From city tours and extended vacations to backyard explorations and dumpster diving, foraging for food hasn’t been this hot since “gathering” was the number one occupation of most human beings. Although our ancestors foraged for most of their meal components, today most humans in America depend on a large-scale agricultural system to produce their foods. While a trip to the grocery store might be considered a form of gathering, in reality the earth is still a rich source of food for foraging – if you know where to look.
Here are some of the top foods to forage:
1. Mushrooms – You’ll find fungus among us whether there are wooded areas or even grassy lawns. Appearing most frequently in the fall, mushrooms should be cut from the ground, gathered in a non-plastic container and double-checked for their ID.
2. Berries – In forested areas like the Pacific Northwest, blackberries grow along the roadside in hedges – and taste better than anything you’ll find in a store. Down south you can look for mulberries, and you can also find raspberries and huckleberries throughout the country. Be gentle when you pick berries, and try not too eat more than you gather or you may wind up with a tummy ache.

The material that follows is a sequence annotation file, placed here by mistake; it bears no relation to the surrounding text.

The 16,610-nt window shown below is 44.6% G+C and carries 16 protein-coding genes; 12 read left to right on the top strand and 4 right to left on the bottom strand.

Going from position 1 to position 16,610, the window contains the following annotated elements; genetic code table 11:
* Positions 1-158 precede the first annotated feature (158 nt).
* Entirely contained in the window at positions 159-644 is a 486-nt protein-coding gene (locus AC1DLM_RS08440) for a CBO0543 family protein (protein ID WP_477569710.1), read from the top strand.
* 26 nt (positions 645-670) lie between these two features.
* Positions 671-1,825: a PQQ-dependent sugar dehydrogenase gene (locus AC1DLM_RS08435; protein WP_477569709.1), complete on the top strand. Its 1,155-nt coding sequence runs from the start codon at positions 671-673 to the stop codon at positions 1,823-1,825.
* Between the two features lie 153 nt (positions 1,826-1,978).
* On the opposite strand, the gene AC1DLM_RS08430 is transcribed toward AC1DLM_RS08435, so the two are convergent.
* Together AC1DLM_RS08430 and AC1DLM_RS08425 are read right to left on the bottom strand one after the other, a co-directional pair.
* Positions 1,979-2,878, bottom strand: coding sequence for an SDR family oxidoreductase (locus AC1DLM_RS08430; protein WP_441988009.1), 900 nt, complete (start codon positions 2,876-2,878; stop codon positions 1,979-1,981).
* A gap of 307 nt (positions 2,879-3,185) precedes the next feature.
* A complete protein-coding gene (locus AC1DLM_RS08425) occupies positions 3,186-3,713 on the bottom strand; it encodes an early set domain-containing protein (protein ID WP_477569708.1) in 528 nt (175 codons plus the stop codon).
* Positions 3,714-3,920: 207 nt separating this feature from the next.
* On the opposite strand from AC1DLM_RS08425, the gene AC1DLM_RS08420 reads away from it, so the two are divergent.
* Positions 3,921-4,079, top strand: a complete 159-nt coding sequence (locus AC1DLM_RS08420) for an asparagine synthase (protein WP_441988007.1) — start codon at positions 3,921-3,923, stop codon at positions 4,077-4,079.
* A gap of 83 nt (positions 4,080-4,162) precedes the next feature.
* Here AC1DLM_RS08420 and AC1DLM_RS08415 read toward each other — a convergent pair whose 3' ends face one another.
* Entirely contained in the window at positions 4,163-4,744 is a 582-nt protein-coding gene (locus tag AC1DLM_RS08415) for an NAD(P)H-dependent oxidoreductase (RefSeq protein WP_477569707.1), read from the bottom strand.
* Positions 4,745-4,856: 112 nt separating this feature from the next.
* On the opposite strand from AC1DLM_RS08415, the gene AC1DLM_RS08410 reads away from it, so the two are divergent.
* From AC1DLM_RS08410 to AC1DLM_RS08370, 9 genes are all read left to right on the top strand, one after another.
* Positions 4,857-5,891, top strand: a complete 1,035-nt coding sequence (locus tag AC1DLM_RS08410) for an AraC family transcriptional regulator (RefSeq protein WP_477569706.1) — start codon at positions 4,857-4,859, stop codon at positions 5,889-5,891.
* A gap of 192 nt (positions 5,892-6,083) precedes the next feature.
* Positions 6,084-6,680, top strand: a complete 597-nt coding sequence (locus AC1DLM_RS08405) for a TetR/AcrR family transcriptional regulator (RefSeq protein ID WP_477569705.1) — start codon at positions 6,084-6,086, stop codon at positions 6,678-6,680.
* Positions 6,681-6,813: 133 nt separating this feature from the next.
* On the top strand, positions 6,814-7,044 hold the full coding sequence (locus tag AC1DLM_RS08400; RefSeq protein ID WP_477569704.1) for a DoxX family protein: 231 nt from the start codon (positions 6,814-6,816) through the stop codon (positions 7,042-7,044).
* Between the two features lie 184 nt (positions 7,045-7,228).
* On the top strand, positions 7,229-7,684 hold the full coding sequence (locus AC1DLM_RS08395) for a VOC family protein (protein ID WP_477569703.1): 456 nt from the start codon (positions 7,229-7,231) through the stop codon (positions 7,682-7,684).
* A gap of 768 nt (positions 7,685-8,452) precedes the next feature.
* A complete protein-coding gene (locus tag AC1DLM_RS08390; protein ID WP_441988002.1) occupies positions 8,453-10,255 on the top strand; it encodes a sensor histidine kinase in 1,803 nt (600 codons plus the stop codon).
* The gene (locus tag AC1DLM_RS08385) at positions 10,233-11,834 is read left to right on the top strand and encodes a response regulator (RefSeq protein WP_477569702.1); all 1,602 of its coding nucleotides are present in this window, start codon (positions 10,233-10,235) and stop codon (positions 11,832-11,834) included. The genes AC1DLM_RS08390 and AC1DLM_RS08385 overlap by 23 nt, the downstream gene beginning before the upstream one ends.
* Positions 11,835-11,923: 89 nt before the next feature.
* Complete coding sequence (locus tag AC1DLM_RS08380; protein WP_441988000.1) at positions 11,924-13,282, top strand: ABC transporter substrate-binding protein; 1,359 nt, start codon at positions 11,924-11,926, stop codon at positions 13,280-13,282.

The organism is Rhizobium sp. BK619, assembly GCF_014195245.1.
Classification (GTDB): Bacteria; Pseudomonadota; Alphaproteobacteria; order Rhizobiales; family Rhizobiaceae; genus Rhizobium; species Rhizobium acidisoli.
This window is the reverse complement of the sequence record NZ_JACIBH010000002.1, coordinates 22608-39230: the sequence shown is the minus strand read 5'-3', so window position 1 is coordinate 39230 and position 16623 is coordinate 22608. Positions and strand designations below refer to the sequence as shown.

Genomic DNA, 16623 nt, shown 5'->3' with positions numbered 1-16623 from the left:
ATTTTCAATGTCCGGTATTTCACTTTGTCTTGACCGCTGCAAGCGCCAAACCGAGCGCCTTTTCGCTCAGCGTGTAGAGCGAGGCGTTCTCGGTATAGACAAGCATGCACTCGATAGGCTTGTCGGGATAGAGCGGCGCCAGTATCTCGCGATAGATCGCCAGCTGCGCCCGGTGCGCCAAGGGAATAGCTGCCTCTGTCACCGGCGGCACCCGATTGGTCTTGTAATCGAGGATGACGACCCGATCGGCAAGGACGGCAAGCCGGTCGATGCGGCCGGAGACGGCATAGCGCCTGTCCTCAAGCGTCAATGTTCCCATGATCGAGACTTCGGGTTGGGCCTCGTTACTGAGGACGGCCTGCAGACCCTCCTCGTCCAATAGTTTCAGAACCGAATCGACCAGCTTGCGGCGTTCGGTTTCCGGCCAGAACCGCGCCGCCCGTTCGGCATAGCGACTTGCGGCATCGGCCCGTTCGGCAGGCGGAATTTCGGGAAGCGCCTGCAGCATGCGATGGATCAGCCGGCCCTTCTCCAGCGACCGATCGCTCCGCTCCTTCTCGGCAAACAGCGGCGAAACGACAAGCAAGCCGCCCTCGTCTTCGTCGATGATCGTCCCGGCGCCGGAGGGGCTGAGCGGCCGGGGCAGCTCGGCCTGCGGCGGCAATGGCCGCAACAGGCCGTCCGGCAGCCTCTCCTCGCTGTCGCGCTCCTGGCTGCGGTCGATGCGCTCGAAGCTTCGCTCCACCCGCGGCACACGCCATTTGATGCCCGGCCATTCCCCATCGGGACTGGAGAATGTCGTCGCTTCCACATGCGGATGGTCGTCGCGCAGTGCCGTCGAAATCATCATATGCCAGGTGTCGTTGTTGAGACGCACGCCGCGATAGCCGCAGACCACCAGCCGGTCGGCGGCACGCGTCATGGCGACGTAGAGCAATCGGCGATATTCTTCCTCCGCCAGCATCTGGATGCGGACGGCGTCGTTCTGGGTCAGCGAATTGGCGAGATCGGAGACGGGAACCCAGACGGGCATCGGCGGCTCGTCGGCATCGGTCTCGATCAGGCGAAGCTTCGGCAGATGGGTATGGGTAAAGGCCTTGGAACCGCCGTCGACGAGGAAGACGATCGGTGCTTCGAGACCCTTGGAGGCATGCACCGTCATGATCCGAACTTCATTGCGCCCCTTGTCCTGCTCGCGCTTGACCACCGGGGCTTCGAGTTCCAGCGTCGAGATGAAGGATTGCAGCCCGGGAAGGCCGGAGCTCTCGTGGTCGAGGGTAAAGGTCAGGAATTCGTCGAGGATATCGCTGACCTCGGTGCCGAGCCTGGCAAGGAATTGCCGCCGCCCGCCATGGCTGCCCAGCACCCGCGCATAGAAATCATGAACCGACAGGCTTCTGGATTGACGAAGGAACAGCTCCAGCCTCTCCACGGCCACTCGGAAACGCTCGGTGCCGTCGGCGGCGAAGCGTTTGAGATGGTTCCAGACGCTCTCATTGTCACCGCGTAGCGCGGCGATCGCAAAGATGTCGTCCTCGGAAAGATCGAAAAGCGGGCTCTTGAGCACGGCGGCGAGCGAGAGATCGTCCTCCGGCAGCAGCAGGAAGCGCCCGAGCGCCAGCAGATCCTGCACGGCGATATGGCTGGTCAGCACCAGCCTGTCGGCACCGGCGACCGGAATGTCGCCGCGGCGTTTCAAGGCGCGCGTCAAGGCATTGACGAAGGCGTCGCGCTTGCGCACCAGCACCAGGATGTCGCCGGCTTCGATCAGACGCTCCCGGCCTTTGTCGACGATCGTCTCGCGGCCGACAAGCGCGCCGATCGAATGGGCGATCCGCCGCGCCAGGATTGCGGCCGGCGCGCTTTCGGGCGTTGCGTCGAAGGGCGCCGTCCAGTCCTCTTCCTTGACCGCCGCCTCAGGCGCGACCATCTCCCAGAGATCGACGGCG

3. Clover – With three heart-shaped leaves and a bright green color, clover is easy to find and it grows in cities and the countryside. You can eat the seeds, dry the flower heads and use for tea, or eat the leaves raw. Like many wild greens, blanching the leaves in salt water first will help your body to digest them.
4. Dandelion greens – The bright yellow flowers are a popular symbol of spring, and considered a nuisance weed by many. But the greens are delicious when chopped and added to a salad, stir-fried or thrown into a dish of fried eggs. Dandelions grow everywhere, even in the city, and are easy to spot thanks to their bright yellow color. Just be sure that you’re gathering the greens from a spot where dogs haven’t already anointed.
5. Seaweed – If you live by the coast, these wild ocean plants are easy to find and feature high levels of vitamins and minerals. Look for a beach with exposed rocks, and gather seaweed when the tide is low. Make sure you leave the roots intact so that the weeds can grow again.
6. Nuts – Dropping from trees throughout the autumn months, nuts offer a bounty of proteins. Depending on your location, you can look for pecans, walnuts, chestnuts, beechnuts and hazelnuts.
7. Cattails – Growing in marshy areas and near bodies of fresh water, cattails are long, furry-looking plants with an edible white core. Simply peel off the brown outer layer, rinse off the tails and enjoy the tender shoots. You can eat them raw or sauté them lightly – and you can also eat cattail roots.
[Note: There is a good chance that the inexperienced forager who sets off on his/her own to find dinner may wind up with a bellyache – or worse. This guide is meant to give you an idea of the top foods around that you can forage. But before you take a bite of that tasty-looking mushroom, you probably want to consult an expert or local foraging group.]
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